- The International Monetary Fund on Wednesday said that the U.S. dollar was overvalued by 6% to 12%, based on near-term economic fundamentals.
- The IMF's assessment that the dollar is overvalued is likely to give U.S. President Donald Trump more fodder for his frequent complaints that dollar strength is hampering U.S. exports.
The International Monetary Fund on Wednesday said that the U.S. dollar was overvalued by 6% to 12%, based on near-term economic fundamentals, while the euro, Japan's yen and China's yuan were seen as broadly in line with fundamentals.
The IMF has been at odds with U.S. President Donald Trump over his use of tariffs to resolve trade imbalances, but its assessment that the dollar is overvalued is likely to give Trump more fodder for his frequent complaints that dollar strength is hampering U.S. exports.
Trump has railed against European and Chinese policies that lead to what he calls devaluation of the euro and other currencies against the dollar.
The Fund's External Sector Report - an annual assessment of currencies and external surpluses and deficits of major economies - showed that current account surpluses remained centred in the euro area and other advanced economies such as Singapore, while deficits remained persistent in the United States, Britain and some emerging market economies.
The report said net creditor positions had increased again, and were now at a historical peak of about 20 percent of global gross domestic product, or about four times the level seen in the early 1990s. Net debtor positions were at a similar level.
The Fund - which has warned that the U.S.-China trade war could cost the global economy about $455 billion next year - said recent trade policy actions were weighing on global trade flows, eroding confidence, and disrupting investment. But they had done nothing to reverse external imbalances thus far.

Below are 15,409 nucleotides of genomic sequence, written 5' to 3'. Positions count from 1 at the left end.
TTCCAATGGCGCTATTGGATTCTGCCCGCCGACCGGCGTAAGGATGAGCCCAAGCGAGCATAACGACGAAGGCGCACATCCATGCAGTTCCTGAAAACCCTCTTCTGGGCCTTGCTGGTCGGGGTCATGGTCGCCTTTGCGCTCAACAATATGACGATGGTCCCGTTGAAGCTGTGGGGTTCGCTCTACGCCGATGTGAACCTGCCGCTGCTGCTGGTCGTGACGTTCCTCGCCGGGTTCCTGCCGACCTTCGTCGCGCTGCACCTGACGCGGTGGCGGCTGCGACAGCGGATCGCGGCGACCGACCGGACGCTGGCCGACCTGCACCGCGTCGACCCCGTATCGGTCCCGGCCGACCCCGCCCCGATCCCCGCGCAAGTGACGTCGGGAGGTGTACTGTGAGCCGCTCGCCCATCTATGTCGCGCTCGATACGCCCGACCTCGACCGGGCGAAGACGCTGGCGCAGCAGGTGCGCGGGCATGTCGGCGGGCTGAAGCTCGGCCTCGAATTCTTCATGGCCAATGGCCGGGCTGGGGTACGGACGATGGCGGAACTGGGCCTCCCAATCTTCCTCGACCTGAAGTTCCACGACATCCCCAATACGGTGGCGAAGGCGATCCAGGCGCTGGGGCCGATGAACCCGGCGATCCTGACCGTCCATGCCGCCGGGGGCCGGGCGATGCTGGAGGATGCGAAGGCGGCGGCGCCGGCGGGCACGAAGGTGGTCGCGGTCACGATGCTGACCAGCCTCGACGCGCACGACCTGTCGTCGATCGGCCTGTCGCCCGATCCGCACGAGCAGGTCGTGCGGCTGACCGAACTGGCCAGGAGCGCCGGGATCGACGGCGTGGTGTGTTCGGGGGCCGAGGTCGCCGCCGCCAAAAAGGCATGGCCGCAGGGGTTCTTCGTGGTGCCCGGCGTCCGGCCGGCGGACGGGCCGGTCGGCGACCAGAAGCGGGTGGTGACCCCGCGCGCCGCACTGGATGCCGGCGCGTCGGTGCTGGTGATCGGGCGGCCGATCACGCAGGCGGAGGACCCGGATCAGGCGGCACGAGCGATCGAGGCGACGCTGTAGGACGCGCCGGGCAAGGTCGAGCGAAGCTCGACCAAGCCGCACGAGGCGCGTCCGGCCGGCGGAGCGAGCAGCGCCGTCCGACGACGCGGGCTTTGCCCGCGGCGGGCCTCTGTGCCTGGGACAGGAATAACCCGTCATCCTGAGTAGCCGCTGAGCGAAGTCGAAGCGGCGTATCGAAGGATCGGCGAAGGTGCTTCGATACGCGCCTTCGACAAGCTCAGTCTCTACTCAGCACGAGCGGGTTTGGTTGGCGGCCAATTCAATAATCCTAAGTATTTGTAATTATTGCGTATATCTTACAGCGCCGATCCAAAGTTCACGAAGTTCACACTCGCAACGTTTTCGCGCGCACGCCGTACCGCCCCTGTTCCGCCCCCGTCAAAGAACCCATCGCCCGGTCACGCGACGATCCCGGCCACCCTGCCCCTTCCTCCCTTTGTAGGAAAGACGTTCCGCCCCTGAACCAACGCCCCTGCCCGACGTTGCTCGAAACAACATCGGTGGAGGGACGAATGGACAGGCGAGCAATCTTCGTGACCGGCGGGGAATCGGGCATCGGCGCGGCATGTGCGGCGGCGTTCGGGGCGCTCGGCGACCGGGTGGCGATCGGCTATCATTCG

Instead of tit-for-tat tariffs, surplus and deficit countries should work to revive liberalization efforts and strengthen the rules-based multilateral trading system that has been in effect for the past 75 years, the IMF said.
It said short-term financing risks were generally contained since debtor positions were concentrated in reserve currency-issuing economies. But risks remained for the global economy.
"An intensification of trade tensions or a disorderly Brexit outcome - with further repercussions for global growth and risk aversion - could .... affect other economies that are highly dependent on foreign demand and external financing," it said.
Over the medium term, trade tensions could become entrenched and further divergence of external stock positions could trigger "costly disruptive adjustments in key debtor economies that could spill over to the rest of the world."
It said countries with deficits, like the United States and Britain, should pare back spending in a growth-friendly manner, while those with big surpluses, like Germany, the Netherlands and Korea, should boost public infrastructure investment and discourage excessive saving.
While the report assessed the euro's valuation as appropriate for the eurozone as a whole, it said the euro's real effective exchange rate was 8% to 18% too low for Germany's fundamentals, given its high current account surplus.
The report said that while China's yuan was broadly in line with its fundamentals, IMF models showed wide divergences with desired policies from an 11.5% undervaluation to an 8.5% percent overvaluation due to uncertainties over Beijing's policy outlook.